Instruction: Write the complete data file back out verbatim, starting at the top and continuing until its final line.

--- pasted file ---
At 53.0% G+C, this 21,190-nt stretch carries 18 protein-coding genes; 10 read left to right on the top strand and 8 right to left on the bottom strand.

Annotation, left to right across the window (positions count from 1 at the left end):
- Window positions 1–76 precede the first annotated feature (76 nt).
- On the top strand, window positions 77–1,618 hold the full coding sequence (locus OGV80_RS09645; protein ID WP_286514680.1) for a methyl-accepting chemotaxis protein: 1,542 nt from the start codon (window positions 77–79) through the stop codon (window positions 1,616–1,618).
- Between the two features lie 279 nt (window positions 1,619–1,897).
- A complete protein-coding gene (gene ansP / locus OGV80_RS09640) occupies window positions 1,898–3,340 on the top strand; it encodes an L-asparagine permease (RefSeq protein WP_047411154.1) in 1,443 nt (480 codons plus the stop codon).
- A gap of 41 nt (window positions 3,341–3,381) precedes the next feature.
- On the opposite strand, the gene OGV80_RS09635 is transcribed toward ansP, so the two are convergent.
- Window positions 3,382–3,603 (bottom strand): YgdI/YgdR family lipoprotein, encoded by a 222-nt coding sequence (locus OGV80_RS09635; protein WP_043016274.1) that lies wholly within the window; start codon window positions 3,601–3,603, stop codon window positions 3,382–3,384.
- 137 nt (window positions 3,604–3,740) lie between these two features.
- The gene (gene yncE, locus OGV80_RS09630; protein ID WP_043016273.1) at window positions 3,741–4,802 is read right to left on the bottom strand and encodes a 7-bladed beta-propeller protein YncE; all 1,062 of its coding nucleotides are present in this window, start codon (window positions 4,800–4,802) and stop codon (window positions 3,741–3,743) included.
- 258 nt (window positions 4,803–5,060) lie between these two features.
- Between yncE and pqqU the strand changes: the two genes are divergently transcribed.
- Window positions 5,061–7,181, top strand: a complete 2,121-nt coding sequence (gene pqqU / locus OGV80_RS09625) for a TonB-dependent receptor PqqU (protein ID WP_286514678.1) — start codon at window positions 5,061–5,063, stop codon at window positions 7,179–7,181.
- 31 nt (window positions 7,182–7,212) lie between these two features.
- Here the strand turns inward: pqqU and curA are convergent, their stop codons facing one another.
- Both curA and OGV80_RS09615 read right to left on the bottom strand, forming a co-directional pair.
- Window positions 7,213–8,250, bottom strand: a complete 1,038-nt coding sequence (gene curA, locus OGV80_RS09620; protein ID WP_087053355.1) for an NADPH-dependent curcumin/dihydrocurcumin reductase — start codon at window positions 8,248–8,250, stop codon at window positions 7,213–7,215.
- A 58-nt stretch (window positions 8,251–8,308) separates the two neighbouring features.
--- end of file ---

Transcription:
At 53.0% G+C, this 21,190-nt stretch carries 18 protein-coding genes; 10 read left to right on the top strand and 8 right to left on the bottom strand.

Annotation, left to right across the window (positions count from 1 at the left end):
- Window positions 1–76 precede the first annotated feature (76 nt).
- On the top strand, window positions 77–1,618 hold the full coding sequence (locus OGV80_RS09645; protein ID WP_286514680.1) for a methyl-accepting chemotaxis protein: 1,542 nt from the start codon (window positions 77–79) through the stop codon (window positions 1,616–1,618).
- Between the two features lie 279 nt (window positions 1,619–1,897).
- A complete protein-coding gene (gene ansP / locus OGV80_RS09640) occupies window positions 1,898–3,340 on the top strand; it encodes an L-asparagine permease (RefSeq protein WP_047411154.1) in 1,443 nt (480 codons plus the stop codon).
- A gap of 41 nt (window positions 3,341–3,381) precedes the next feature.
- On the opposite strand, the gene OGV80_RS09635 is transcribed toward ansP, so the two are convergent.
- Window positions 3,382–3,603 (bottom strand): YgdI/YgdR family lipoprotein, encoded by a 222-nt coding sequence (locus OGV80_RS09635; protein WP_043016274.1) that lies wholly within the window; start codon window positions 3,601–3,603, stop codon window positions 3,382–3,384.
- 137 nt (window positions 3,604–3,740) lie between these two features.
- The gene (gene yncE, locus OGV80_RS09630; protein ID WP_043016273.1) at window positions 3,741–4,802 is read right to left on the bottom strand and encodes a 7-bladed beta-propeller protein YncE; all 1,062 of its coding nucleotides are present in this window, start codon (window positions 4,800–4,802) and stop codon (window positions 3,741–3,743) included.
- 258 nt (window positions 4,803–5,060) lie between these two features.
- Between yncE and pqqU the strand changes: the two genes are divergently transcribed.
- Window positions 5,061–7,181, top strand: a complete 2,121-nt coding sequence (gene pqqU / locus OGV80_RS09625) for a TonB-dependent receptor PqqU (protein ID WP_286514678.1) — start codon at window positions 5,061–5,063, stop codon at window positions 7,179–7,181.
- 31 nt (window positions 7,182–7,212) lie between these two features.
- Here the strand turns inward: pqqU and curA are convergent, their stop codons facing one another.
- Both curA and OGV80_RS09615 read right to left on the bottom strand, forming a co-directional pair.
- Window positions 7,213–8,250, bottom strand: a complete 1,038-nt coding sequence (gene curA, locus OGV80_RS09620; protein ID WP_087053355.1) for an NADPH-dependent curcumin/dihydrocurcumin reductase — start codon at window positions 8,248–8,250, stop codon at window positions 7,213–7,215.
- A 58-nt stretch (window positions 8,251–8,308) separates the two neighbouring features.